According to Fox News:
Skywatchers throughout the Northern Hemisphere report the newly visible Comet Holmes is a remarkable sight even under city lights.
The comet, described in glowing terms by many observers, should continue to be visible to the naked eye for at least the next few weeks.
Only a couple comets each decade are this easy to see.
Holmes is actually an old comet. First seen in November 1892 by British observer Edwin Holmes, it has since made 16 circuits around the Sun and should have fizzled out a long time ago.
It made its closest approach to the Sun last May, yet never came closer to it than 191 million miles (307 million kilometers).
The comet is actually moving away from the Sun now, almost midway between the orbits of Mars and Jupiter. Not exactly a recipe for an outbust, since solar heating is typically what triggers comets to brighten.
But sometime on Oct. 23, this comet underwent an explosive outburst and within just 24 hours increased its brightness almost a million-fold.
Since then, Holmes has been putting on a unique display, looking very different than any other comet of our generation: It has yet to sprout a noticeable tail, while its head — called the coma — appears like a round, yellowish fuzz ball in the constellation Perseus, and is visible for most of the night.
Since its outburst, Holmes has shone almost consistently between magnitudes 2 and 3, making it similar in brightness to the stars that make up the famous Big Dipper. (On this astronomer's scale, smaller numbers represent brighter objects.)
Use the 'W' as a guide
You can find Comet Holmes by using the "W" of Cassiopeia as your guide. The five stars in a conspicuous zigzag pattern are high in the northeast sky during the mid-evening hours.
Draw an imaginary line from the star Gamma Cass down to Delta Cass (known also as Ruchbah).
Extend the line downward about five times the distance between these two stars and you'll come very close to where Comet Holmes is.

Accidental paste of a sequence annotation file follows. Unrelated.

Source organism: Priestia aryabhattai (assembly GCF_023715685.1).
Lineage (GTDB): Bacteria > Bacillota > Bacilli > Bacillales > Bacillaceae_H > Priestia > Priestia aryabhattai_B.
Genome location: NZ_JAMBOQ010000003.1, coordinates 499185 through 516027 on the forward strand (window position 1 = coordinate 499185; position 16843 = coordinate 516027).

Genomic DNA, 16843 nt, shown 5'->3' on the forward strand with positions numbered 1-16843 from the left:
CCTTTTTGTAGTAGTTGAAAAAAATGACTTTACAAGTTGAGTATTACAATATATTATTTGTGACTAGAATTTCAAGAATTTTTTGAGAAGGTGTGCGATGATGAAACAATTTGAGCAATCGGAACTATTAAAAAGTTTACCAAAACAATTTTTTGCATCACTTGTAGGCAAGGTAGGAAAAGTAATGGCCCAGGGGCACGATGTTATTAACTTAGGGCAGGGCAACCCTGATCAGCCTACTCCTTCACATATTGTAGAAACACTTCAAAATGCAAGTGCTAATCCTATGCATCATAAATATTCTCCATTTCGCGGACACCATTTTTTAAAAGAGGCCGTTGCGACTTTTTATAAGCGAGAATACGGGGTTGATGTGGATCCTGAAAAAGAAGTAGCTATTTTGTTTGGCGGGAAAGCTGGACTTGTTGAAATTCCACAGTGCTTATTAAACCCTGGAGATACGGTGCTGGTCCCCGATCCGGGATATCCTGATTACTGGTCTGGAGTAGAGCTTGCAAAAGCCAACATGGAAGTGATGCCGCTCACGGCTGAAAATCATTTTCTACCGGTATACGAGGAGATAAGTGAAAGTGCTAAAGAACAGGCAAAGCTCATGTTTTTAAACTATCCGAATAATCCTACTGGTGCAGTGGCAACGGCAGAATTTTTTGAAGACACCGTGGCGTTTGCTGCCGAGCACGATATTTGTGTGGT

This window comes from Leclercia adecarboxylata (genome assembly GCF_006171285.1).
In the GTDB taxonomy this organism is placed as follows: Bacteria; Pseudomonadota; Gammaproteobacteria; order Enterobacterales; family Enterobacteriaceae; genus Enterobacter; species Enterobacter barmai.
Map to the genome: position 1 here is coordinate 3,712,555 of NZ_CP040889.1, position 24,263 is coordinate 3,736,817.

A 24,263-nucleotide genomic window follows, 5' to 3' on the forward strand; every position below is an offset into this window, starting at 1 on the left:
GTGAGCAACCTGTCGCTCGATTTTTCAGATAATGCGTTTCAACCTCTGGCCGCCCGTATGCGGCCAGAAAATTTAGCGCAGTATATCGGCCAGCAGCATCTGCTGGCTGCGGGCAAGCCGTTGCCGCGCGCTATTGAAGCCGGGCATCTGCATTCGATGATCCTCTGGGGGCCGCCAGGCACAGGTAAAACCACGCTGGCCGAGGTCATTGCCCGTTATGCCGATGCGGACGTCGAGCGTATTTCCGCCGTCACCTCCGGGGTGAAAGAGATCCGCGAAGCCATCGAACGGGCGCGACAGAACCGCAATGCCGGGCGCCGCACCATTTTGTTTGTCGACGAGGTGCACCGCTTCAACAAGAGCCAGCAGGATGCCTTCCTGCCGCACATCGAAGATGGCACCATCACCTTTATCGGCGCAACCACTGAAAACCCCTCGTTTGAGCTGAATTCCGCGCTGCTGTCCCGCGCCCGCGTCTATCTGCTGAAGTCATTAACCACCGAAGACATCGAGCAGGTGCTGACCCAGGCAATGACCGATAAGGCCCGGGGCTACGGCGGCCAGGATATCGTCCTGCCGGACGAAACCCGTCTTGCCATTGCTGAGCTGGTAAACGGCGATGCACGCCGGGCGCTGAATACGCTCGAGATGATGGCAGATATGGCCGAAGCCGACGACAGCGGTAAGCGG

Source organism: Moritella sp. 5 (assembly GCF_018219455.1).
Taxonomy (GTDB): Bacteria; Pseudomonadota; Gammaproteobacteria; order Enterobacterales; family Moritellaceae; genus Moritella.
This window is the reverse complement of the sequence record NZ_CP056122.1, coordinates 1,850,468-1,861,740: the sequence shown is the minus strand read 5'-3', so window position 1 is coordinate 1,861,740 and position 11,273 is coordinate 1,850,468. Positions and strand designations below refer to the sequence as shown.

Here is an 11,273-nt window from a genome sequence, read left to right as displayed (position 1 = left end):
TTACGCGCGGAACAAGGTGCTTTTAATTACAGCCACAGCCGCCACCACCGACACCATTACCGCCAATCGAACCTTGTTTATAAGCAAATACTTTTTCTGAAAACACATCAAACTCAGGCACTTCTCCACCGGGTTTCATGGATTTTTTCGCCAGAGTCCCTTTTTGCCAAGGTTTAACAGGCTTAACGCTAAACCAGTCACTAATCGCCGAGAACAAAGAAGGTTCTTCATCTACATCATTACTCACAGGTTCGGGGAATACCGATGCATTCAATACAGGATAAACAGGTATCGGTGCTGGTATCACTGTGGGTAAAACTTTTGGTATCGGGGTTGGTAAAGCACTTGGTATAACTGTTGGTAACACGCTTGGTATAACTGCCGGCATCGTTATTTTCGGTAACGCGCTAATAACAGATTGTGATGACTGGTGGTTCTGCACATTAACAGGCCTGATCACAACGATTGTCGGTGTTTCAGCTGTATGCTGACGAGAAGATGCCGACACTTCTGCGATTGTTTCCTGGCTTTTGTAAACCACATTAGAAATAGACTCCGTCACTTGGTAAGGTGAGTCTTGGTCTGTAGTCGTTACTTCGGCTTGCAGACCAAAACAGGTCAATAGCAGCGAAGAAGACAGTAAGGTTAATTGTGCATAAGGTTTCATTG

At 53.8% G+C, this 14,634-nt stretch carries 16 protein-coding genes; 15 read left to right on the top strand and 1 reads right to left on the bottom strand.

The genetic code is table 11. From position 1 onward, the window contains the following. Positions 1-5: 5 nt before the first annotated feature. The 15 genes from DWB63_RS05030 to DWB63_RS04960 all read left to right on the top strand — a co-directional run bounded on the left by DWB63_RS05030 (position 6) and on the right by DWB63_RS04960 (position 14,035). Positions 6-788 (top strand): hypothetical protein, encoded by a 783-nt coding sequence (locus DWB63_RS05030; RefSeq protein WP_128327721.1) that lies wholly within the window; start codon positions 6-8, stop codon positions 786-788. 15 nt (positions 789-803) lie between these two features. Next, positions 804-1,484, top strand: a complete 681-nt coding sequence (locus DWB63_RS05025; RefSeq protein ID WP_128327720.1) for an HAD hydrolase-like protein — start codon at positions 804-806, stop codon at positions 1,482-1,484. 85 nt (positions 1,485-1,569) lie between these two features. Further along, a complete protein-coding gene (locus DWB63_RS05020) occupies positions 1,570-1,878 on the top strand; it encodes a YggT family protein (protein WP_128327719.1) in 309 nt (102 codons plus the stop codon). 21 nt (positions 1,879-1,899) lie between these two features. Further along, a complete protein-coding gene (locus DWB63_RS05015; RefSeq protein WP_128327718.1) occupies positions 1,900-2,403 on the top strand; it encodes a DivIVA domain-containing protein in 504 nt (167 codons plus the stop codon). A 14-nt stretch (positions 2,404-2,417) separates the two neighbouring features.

The comet itself forms a triangle with Alpha Persei (known also as "Mirfak") and Delta Persei.
If you have binoculars, you'll know the comet immediately when you see it: a small, albeit distinct, circular lemon-yellow cloud of light. A small telescope will help bring out the fuzzy details.
The moon, which was full on Oct. 26 and whose brilliant light hindered comet viewing to a degree, is now diminishing in phase and rising later in the night, allowing viewers an increasing window of dark sky before the moon interferes.
By Nov. 4, it was rising around 1:20 a.m. (standard time), having shrunk to a crescent, and leaving more than half of the night dark for comet watchers.
Reports from around the world
Long Island, N.Y. amateur, Bryan Bradley writes: "I went out the past two nights and observed the comet from my driveway observatory. Very interesting how bright it has become. My daughters also saw it with me and commented that it looked like a big fuzzy ball, but where is the tail?"
Percy Mui photographed the comet from Illinois, capturing the fuzzball appearance reported by many.
Another Long Island amateur observer, Rich Tyson, relates that "My wife Antoinette described Comet Holmes as looking like a 'fried egg.' Can we call it the 'Fried Egg Comet?'"
Well-known comet observer John Bortle, of Stormville, N.Y., has carefully scrutinized the comet on a number of nights with a variety of different instruments.
• Click here to visit FOXNews.com's Space Center.
If you'd like a map of the night sky, there are both .pdf and .zip files available at this site, which gives you a new (and free!) evening sky map each month. (This is a great resource for homeschoolers, by the way.) You might want to know this about their maps:
Like I said, great for homeschoolers. Or regular classroom teachers. Or just parents looking up at the sky with their kids.
Oh, I nearly forgot to mention that Fox has pictures at that link, but you can also see it if you Google "Comet Holmes".